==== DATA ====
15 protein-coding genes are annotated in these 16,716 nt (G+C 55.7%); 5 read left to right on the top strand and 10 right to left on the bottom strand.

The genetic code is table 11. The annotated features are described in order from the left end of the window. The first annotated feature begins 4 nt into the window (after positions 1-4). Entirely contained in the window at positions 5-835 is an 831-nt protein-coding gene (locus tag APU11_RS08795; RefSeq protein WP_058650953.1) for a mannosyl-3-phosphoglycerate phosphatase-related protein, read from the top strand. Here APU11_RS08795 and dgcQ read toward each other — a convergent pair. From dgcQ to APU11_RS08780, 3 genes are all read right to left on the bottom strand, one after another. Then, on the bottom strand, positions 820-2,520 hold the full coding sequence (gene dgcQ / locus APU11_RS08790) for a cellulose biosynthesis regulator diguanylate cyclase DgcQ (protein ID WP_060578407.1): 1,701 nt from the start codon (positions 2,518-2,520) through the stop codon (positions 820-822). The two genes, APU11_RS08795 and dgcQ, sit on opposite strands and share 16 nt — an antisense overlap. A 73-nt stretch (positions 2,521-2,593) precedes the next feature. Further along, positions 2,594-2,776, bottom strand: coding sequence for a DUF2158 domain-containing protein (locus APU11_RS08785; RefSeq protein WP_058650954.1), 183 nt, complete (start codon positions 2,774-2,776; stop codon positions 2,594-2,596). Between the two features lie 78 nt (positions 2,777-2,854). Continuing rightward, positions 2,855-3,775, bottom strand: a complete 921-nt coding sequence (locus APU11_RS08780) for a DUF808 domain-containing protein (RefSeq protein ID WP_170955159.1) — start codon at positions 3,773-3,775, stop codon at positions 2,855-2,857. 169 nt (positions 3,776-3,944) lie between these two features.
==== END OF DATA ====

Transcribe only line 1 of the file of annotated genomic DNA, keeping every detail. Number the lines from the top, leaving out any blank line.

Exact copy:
15 protein-coding genes are annotated in these 16,716 nt (G+C 55.7%); 5 read left to right on the top strand and 10 right to left on the bottom strand.